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Rein Wesseling, Sep 16, 2015
Amnesty and leniency applications have frequently been compared to confessions in the Catholic Church. The parallel is evident for the confession part. But what about the penance? In the Catholic Church there is no fixed catalog of actions a sinner has to take to qualify for absolution. Yet, though there is a degree of discretion for the priest, he will convey what is required in a finite manner. That is different from the leniency process. Leniency policies will define that applicants have to cooperate fully with the authority. But what full cooperation means is determined en route and on a case-by-case basis. The discretion for authorities as well as the dependence of the leniency applicants in leniency processes is prominent.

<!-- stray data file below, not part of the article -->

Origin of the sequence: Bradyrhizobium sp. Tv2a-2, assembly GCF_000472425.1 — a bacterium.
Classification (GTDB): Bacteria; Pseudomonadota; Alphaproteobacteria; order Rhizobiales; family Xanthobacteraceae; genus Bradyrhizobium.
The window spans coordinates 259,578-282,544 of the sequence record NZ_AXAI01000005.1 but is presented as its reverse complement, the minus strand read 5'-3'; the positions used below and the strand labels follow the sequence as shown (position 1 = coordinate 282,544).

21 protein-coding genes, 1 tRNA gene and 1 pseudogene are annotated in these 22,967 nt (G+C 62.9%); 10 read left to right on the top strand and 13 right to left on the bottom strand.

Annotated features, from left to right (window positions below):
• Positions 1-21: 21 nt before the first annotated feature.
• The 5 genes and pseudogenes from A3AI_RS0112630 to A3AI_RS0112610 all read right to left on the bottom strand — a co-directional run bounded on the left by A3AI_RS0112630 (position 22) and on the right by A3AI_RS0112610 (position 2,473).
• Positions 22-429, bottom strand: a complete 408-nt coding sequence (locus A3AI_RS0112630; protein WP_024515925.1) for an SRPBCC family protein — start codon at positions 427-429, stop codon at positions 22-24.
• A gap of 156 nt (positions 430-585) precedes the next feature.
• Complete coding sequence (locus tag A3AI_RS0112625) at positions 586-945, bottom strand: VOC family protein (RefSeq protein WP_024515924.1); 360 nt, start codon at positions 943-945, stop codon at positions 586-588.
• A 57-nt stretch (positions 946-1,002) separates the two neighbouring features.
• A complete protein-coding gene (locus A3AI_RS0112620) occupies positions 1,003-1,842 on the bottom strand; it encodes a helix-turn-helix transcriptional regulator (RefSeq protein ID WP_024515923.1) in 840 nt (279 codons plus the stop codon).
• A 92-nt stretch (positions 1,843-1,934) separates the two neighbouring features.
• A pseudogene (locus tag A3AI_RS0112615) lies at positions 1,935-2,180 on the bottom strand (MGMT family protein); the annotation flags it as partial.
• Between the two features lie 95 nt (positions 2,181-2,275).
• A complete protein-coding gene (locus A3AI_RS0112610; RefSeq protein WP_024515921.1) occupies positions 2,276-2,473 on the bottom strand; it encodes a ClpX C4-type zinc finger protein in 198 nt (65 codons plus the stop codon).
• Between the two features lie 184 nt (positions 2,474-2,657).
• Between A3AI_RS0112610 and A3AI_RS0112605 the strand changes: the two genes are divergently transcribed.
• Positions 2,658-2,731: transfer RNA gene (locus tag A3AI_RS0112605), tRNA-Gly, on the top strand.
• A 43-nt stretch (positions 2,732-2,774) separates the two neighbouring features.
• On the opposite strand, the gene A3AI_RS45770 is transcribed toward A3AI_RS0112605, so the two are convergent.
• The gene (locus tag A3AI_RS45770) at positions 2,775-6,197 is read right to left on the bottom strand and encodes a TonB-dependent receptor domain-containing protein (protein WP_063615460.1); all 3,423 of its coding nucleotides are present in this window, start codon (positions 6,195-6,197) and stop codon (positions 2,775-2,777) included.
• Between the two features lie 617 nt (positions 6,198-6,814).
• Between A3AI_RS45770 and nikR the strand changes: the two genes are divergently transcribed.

Both the discretion and the dependency would appear to be inherent in the leniency concept. At the same time, such a combination of discretion and dependency is generally unlikely to lead to optimal and balanced outcomes. The risk for disproportionate demands being imposed on those seeking absolution is exacerbated where numerous authorities are exercising their vast discretion in parallel.
These are very general observations. At the same time there are concrete indications that elements of the leniency policies of competition authorities in multi-jurisdictional investigations are not optimally balanced. As set out in more detail elsewhere, a combination of developments in the antitrust law enforcement area have rendered the benefits of leniency applications less obvious in some situations.